Go to HHH home page.
Smart Politics
 


Wayzata: The Hamptons of Minnesota?

Bookmark and Share

Small western suburban city of less than 5,000 residents has given $415,000+ to Minnesota U.S. House candidates - third highest in the state and less than $30,000 behind St. Paul

This is the fifth in a series of reports on campaign fundraising in Minnesota's U.S. House races. Previous reports examined which 6th CD candidate was raising more in-state money, which 6th CD candidate was receiving more contributions from Minnesota political elites, to which candidates Minneapolis residents have made campaign contributions, and Michele Bachmann's fundraising in her home town of Stillwater.

As candidates head into the final two months before Election Day, there is one small Minnesota city to which congressional candidates will continue to turn as they seek to refill their campaign coffers.

Despite a population of a little more than 4,000 residents, the wealthy western suburb of Wayzata remains a big player in funding congressional hopefuls in the Gopher State.

A Smart Politics analysis of itemized individual contributions for the 2010 election cycle through July 21st finds that residents of Wayzata have donated over $100 per resident to Minnesota's U.S. House candidates, a tally that is nearly twice the rate of the next closest city.

Even more impressive, at $415,120 in contributions, Wayzata ranks as the third largest absolute donor of funds to House candidates in the state, behind only the behemoth cities of Minneapolis ($1,047,405) and St. Paul ($444,795).

Through mid-July of this year, residents from 599 cities and townships across the Gopher State have contributed more than $5.3 million in itemized funds to the state's eight U.S. Representatives and their various challengers.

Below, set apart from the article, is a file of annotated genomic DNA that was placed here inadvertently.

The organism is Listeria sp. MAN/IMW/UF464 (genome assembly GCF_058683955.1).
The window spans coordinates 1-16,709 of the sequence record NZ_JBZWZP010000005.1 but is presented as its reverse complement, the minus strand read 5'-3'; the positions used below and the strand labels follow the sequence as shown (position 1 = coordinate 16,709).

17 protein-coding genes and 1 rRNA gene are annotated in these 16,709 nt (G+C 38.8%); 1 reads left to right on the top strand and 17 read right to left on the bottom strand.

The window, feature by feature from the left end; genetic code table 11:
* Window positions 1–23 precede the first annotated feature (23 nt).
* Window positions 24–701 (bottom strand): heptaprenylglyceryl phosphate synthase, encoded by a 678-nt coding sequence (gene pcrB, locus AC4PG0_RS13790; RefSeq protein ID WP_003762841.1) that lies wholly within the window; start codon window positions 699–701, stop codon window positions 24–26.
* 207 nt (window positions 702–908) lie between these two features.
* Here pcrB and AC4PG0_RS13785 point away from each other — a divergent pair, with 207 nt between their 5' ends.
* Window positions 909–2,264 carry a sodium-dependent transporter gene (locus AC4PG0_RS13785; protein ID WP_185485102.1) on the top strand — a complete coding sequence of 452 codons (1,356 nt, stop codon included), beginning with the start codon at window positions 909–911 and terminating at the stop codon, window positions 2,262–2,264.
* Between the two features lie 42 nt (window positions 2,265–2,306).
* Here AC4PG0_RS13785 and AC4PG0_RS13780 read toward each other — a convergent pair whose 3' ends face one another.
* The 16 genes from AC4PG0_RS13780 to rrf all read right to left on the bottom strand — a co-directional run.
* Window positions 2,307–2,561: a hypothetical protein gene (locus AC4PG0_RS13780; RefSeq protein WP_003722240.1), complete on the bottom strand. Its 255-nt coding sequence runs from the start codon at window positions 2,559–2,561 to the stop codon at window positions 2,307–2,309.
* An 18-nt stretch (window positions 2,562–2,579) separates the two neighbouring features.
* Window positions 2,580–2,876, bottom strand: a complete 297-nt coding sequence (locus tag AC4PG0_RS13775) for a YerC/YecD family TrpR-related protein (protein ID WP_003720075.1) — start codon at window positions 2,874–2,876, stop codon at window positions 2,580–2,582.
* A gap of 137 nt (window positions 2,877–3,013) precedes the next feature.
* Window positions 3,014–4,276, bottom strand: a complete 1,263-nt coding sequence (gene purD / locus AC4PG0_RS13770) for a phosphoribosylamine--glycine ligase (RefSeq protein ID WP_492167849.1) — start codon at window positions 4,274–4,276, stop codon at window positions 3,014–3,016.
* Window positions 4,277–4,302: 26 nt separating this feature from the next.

Donations have exceeded $5,000 in 113 of these cities, totaling over 93 percent of all contributions ($4.98 million).

Naturally, several of the state's largest cities lead the way in total contributions made to congressional campaigns.

However, Wayzata and its fellow 3rd Congressional District city Excelsior stand out in terms of per resident contributions. In total, five 3rd CD cities crack the Top 10.

Top 10 Cities Contributing Itemized Individual Donations to Minnesota U.S. House Candidates in 2010 Election Cycle

Rank
City
Total
Per Resident
1
Minneapolis
$1,047,405
$1.55
2
St. Paul
$444,795
$2.75
3
Wayzata
$415,120
$100.93
4
Edina
$335,157
$7.07
5
Eden Prairie
$196,012
$3.57
6
Minnetonka
$150,267
$2.93
7
Rochester
$136,183
$1.59
8
Excelsior
$119,652
$50.00
9
St. Cloud
$105,862
$1.79
10
Stillwater
$82,145
$5.42
Through July 21, 2010. Population based on 2000 U.S. Census. Source: Federal Election Commission. Table compiled by Smart Politics.

While Wayzata's population is less than one-tenth of one percent of the state's population, the more than $415,000 it has donated to congressional campaigns represents 7.8 percent of large donor contributions from across the state.

In other words, Wayzata gives more than 97 times its proportional share of itemized contributions to Minnesota's congressional candidates.

When adjusting for population, the City of Wayzata has given an average of $100.93 per resident to Minnesota's U.S. House candidates this election cycle, which is nearly two times the rate of the next closest city, Woodstock ($52.42) - a small city in Pipestone County in the southwestern part of the Gopher State.

With the exception of Wayzata and Excelsior, the Top 10 list looks quite different when calculating contributions on a per resident basis.

Top 10 Cities Contributing Itemized Individual Donations to Minnesota U.S. House Candidates in 2010 Election Cycle (Per Resident)

Rank
City
Amount
Population
Per Resident
1
Wayzata
$415,120
4,113
$100.93
2
Woodstock
$6,920
132
$52.42
3
Excelsior
$119,652
2,393
$50.00
4
Long Lake
$49,650
1,842
$26.95
5
Sunfish Lake
$13,220
504
$26.23
6
Lilydale
$12,528
552
$22.70
7
Herman
$9,610
452
$21.26
8
Crystal Bay
$12,250
607
$20.18
9
Dellwood
$17,700
1,033
$17.13
10
Lakeland
$32,475
1,917
$16.94
Through July 21, 2010. Population based on 2000 U.S. Census. Source: Federal Election Commission. Table compiled by Smart Politics.

And what candidates are the recipients of all this money coming out of Wayzata?

Overall, Republican candidates received $289,020, or 69.6 percent of its large donor contributions. DFLers received $126,100, or 30.4 percent.